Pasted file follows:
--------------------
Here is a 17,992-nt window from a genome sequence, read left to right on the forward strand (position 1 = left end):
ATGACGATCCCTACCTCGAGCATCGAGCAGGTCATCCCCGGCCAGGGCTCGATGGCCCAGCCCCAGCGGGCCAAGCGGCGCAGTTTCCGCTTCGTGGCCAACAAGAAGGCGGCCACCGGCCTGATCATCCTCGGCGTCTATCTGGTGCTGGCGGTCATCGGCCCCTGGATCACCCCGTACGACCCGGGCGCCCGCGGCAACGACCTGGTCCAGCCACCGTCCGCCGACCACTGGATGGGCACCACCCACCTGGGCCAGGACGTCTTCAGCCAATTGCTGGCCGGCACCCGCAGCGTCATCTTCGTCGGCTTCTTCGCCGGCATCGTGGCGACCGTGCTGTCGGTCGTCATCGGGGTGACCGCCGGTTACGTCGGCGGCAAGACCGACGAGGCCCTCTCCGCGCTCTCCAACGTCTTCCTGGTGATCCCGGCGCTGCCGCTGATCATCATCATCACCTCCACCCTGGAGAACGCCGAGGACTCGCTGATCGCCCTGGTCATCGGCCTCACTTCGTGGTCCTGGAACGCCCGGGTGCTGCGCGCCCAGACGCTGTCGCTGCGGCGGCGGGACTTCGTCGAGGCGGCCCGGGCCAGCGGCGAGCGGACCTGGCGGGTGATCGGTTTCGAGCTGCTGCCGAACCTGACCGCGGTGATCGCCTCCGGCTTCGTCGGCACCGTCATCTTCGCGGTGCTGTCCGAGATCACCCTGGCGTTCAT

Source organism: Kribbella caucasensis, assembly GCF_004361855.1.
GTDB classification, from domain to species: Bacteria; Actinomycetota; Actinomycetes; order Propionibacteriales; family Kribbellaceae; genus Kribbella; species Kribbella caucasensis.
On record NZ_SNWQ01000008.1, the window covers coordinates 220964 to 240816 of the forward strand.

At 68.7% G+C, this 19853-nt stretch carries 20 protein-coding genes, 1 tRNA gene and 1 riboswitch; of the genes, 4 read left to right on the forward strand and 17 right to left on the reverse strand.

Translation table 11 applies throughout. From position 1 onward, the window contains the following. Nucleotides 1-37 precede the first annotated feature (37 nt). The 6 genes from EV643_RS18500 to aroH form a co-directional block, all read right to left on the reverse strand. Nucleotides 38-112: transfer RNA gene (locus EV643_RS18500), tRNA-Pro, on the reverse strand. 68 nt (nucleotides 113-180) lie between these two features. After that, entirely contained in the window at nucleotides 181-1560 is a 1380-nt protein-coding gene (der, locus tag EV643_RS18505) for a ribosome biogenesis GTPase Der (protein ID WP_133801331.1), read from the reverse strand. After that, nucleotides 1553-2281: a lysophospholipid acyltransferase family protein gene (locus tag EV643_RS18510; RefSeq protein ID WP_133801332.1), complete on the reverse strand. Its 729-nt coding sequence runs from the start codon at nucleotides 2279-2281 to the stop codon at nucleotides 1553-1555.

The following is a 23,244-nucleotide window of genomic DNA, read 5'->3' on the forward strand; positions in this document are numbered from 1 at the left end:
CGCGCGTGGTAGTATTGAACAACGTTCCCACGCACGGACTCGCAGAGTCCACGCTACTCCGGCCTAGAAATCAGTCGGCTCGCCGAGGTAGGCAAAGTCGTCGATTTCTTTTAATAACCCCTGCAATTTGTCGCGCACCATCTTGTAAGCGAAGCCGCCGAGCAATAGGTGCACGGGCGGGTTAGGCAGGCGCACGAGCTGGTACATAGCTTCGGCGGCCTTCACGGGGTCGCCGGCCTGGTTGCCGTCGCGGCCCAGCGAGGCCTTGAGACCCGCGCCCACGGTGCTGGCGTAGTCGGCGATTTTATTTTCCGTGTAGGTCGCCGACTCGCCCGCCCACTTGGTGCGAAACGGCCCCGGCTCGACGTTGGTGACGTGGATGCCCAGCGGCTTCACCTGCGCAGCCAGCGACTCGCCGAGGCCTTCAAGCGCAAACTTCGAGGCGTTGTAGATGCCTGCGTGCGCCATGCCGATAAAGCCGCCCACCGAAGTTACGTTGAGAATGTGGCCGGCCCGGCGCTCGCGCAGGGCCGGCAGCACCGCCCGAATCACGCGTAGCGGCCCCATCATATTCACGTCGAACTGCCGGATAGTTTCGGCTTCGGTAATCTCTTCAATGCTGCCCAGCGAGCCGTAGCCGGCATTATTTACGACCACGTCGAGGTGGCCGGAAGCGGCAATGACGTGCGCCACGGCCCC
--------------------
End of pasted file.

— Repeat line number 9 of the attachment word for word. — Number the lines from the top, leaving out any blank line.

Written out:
CGCGCGTGGTAGTATTGAACAACGTTCCCACGCACGGACTCGCAGAGTCCACGCTACTCCGGCCTAGAAATCAGTCGGCTCGCCGAGGTAGGCAAAGTCGTCGATTTCTTTTAATAACCCCTGCAATTTGTCGCGCACCATCTTGTAAGCGAAGCCGCCGAGCAATAGGTGCACGGGCGGGTTAGGCAGGCGCACGAGCTGGTACATAGCTTCGGCGGCCTTCACGGGGTCGCCGGCCTGGTTGCCGTCGCGGCCCAGCGAGGCCTTGAGACCCGCGCCCACGGTGCTGGCGTAGTCGGCGATTTTATTTTCCGTGTAGGTCGCCGACTCGCCCGCCCACTTGGTGCGAAACGGCCCCGGCTCGACGTTGGTGACGTGGATGCCCAGCGGCTTCACCTGCGCAGCCAGCGACTCGCCGAGGCCTTCAAGCGCAAACTTCGAGGCGTTGTAGATGCCTGCGTGCGCCATGCCGATAAAGCCGCCCACCGAAGTTACGTTGAGAATGTGGCCGGCCCGGCGCTCGCGCAGGGCCGGCAGCACCGCCCGAATCACGCGTAGCGGCCCCATCATATTCACGTCGAACTGCCGGATAGTTTCGGCTTCGGTAATCTCTTCAATGCTGCCCAGCGAGCCGTAGCCGGCATTATTTACGACCACGTCGAGGTGGCCGGAAGCGGCAATGACGTGCGCCACGGCCCC